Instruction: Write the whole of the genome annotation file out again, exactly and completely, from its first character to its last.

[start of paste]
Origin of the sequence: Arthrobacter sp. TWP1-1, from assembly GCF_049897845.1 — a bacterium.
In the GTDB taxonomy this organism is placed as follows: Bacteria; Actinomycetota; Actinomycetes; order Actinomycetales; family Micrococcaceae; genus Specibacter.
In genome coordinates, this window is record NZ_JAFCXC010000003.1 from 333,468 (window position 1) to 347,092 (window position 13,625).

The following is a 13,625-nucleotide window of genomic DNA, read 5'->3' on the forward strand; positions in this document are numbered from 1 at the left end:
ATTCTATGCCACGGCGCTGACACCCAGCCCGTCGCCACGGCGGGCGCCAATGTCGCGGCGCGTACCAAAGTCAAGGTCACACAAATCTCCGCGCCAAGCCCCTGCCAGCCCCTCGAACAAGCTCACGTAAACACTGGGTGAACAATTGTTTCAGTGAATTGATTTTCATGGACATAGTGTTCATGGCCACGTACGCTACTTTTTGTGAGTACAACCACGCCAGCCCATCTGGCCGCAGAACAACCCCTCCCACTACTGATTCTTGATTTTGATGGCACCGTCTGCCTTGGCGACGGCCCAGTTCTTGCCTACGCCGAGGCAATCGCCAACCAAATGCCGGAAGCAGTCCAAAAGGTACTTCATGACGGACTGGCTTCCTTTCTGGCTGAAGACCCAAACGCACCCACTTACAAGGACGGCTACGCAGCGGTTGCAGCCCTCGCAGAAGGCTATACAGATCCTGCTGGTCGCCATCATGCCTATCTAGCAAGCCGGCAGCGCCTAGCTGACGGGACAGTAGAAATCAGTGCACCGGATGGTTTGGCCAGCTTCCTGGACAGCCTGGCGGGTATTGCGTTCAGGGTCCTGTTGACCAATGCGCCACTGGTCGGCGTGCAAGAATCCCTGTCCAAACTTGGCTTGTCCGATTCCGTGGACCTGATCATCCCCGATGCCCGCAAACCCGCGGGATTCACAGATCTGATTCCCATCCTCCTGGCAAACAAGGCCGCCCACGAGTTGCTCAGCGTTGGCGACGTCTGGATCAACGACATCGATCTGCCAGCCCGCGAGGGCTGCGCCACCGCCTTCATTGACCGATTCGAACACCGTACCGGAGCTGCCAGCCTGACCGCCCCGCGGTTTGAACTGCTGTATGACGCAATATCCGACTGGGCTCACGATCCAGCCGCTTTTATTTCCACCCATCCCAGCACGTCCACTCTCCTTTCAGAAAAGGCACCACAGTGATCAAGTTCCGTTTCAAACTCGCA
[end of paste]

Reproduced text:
Origin of the sequence: Arthrobacter sp. TWP1-1, from assembly GCF_049897845.1 — a bacterium.
In the GTDB taxonomy this organism is placed as follows: Bacteria; Actinomycetota; Actinomycetes; order Actinomycetales; family Micrococcaceae; genus Specibacter.
In genome coordinates, this window is record NZ_JAFCXC010000003.1 from 333,468 (window position 1) to 347,092 (window position 13,625).

The following is a 13,625-nucleotide window of genomic DNA, read 5'->3' on the forward strand; positions in this document are numbered from 1 at the left end:
ATTCTATGCCACGGCGCTGACACCCAGCCCGTCGCCACGGCGGGCGCCAATGTCGCGGCGCGTACCAAAGTCAAGGTCACACAAATCTCCGCGCCAAGCCCCTGCCAGCCCCTCGAACAAGCTCACGTAAACACTGGGTGAACAATTGTTTCAGTGAATTGATTTTCATGGACATAGTGTTCATGGCCACGTACGCTACTTTTTGTGAGTACAACCACGCCAGCCCATCTGGCCGCAGAACAACCCCTCCCACTACTGATTCTTGATTTTGATGGCACCGTCTGCCTTGGCGACGGCCCAGTTCTTGCCTACGCCGAGGCAATCGCCAACCAAATGCCGGAAGCAGTCCAAAAGGTACTTCATGACGGACTGGCTTCCTTTCTGGCTGAAGACCCAAACGCACCCACTTACAAGGACGGCTACGCAGCGGTTGCAGCCCTCGCAGAAGGCTATACAGATCCTGCTGGTCGCCATCATGCCTATCTAGCAAGCCGGCAGCGCCTAGCTGACGGGACAGTAGAAATCAGTGCACCGGATGGTTTGGCCAGCTTCCTGGACAGCCTGGCGGGTATTGCGTTCAGGGTCCTGTTGACCAATGCGCCACTGGTCGGCGTGCAAGAATCCCTGTCCAAACTTGGCTTGTCCGATTCCGTGGACCTGATCATCCCCGATGCCCGCAAACCCGCGGGATTCACAGATCTGATTCCCATCCTCCTGGCAAACAAGGCCGCCCACGAGTTGCTCAGCGTTGGCGACGTCTGGATCAACGACATCGATCTGCCAGCCCGCGAGGGCTGCGCCACCGCCTTCATTGACCGATTCGAACACCGTACCGGAGCTGCCAGCCTGACCGCCCCGCGGTTTGAACTGCTGTATGACGCAATATCCGACTGGGCTCACGATCCAGCCGCTTTTATTTCCACCCATCCCAGCACGTCCACTCTCCTTTCAGAAAAGGCACCACAGTGATCAAGTTCCGTTTCAAACTCGCA